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A Travelogue: Visiting the "New" Jews of Africa
2. Shabbat in Nairobi

This is part 2 of my East Africa Travelogue. The travelogue is divided into the following sections:
  1. Arrival to Africa
  2. Shabbat in Nairobi
  3. The Road from Eldoret, Kenya to Mbale, Uganda
  4. Visiting the Abayudaya of Putti
  5. Visiting Kakungulu's House and Grave in Gangama, and the Abayudaya of Nabugoye and Namanyonyi
  6. Return to Israel, the long way around

Photographs from East Africa

Our journey to the Abayudaya in Putti, Uganda, took us via Nairobi, Kenya. Here we spent an interesting shabat. Though I had only come on this trip for the ride, it was here in Nairobi that I would receive my introduction to the world of people independently discovering God and Judaism, in an apparent void. My experience here would overturn my worldview.

The synagogue in Nairobi will be celebrating its centenary in 2012. The first Jews to arrive here were escaping Russian pogroms. Descendants of these original immigrants still live in Kenya. Other members of today's congregation include former Israelis, who have resided in Kenya for some thirty years.

The synagogue holds services on a regular basis on Friday nights and Shabat mornings. Unfortunately the congregation does not have a regular rabbi. A young rabbi from New York, who fell in love with Kenya a few years ago, visits occasionally and assumes the task, but there was no formal arrangement. He was here this shabat.

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The first thing I noticed on entering the synagogue on Friday afternoon was a number of local Kenyan people seated on various pews. Some of them have been coming to pray for as many as seventeen years; all of them for at least ten. While we were aware of this phenomenon -- meeting these local people was the reason for the rabbi's Nairobi visit -- experiencing it had a deep effect on me.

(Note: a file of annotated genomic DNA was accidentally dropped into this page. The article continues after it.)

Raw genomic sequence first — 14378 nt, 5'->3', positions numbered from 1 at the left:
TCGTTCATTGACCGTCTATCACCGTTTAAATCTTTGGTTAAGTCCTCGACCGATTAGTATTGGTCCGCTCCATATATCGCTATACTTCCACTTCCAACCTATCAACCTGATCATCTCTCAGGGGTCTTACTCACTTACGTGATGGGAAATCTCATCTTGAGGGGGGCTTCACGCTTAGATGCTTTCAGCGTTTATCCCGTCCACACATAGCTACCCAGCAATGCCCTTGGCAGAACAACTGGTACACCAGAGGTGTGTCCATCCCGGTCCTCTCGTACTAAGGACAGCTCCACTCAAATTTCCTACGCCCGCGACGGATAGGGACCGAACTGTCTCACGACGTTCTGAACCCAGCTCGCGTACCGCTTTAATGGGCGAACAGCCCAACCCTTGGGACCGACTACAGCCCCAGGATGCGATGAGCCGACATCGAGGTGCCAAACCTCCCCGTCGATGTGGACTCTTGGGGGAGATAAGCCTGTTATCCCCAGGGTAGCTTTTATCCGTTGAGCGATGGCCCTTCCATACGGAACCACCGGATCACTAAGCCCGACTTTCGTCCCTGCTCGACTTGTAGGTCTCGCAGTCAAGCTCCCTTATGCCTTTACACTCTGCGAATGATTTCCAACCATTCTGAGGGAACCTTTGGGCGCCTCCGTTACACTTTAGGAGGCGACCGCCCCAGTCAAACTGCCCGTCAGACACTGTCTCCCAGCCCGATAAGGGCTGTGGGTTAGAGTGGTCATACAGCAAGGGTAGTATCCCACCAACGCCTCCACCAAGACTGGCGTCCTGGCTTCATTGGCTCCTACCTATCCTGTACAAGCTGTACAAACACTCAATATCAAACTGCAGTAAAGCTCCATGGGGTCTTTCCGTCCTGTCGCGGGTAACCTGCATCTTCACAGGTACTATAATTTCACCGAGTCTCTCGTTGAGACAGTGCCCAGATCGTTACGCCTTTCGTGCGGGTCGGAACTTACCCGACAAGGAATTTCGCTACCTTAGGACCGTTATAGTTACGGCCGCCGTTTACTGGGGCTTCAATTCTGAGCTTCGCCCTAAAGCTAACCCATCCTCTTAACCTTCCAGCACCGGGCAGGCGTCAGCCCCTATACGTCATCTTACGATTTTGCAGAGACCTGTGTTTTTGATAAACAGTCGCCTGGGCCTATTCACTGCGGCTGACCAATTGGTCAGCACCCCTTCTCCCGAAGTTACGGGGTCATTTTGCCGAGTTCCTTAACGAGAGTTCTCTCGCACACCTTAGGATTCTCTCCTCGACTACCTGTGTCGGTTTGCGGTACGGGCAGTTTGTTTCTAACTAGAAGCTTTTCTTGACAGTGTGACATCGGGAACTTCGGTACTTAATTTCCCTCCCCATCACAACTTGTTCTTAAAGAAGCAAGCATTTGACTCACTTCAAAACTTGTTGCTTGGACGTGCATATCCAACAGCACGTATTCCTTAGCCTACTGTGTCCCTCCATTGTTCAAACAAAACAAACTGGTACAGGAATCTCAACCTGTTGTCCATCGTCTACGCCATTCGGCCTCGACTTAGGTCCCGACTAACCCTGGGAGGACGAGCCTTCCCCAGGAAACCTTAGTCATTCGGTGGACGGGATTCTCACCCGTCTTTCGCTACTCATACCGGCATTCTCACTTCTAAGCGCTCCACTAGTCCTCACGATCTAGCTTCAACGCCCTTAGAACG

Synagogue dynamics are complex, though it is not overly clear to me why. The small congregation is divided, almost equally, between those in favour of these local people attending services and activities, in some cases hopefully leading to their conversion, and those who barely tolerate their presence and have no desire to add these people to their numbers.

Rabbi Riskin had come here to explain to the latter group the importance of embracing these people specifically, and the importance of accepting halakhic converts in general. In the end I felt that his attempt was somewhat futile, each side using the rabbi's words to strengthen their already entrenched positions. I've gotten ahead of myself. But there was one person in that audience who was sold on the concept.

Until this encounter, I would have described myself as a typical Ashkenazi bigot. My parents' and rabbis' generation in Europe were convinced that even the S'faradim, let alone converts, were somewhat inferior. It is unlikely that my forebears met a S'fardi Jew and I am sure very few, if any, converts. Could it be that having been the downtrodden of Europe, they too needed someone to aggrieve?

By an osmosis, passed from the one generation to the next, I too adopted their unaccepting attitude of S'fardim and converts. Conversions were driven by ulterior motives -- I always bore suspicions re converts' sincerity.

All that changed in Nairobi. At a synagogue meeting, the rabbi shared his vision, as expressed by the Rambam, that one of the tasks of the Messiah was to "return the world to the true religion". This does not refer to the seven noahide commandments -- Maimonides teaches these elsewhere in his work -- but to Torah Judaism.

The rabbi explained that Judaism is a missionary religion, not in the way of the Christian missionaries who had passed through Africa and other parts of the world in years gone by. Rather we possess a truth that we are to share with all humanity. Ultimately all mankind must be convinced of this truth.

Unfortunately we were forced to terminate our missionary activities 1,900 years ago as a result of the Hadrianic decrees which, amongst other anti-Jewish sanctions, forbade, at pain of death, preaching to gentiles and converting them. As a result Judaism became very insular.

The Roman Empire transformed into the Roman church, and the decrees continued into the twentieth century. Today we are once again free to preach our message and to accept converts.

An interesting phenomenon we are now seeing, in many places around the world, is that some gentiles are pre-empting our action. Many people are finding Judaism in a seeming vacuum, discovering the true God and His Torah on their own.

This is what is happening here in Nairobi, and this is what started over ninety years ago in Uganda to Semei Kakungulu.

And to assess the sincerity of these people we had come to Africa.

Menachem Kuchar, 4th August, 2011    

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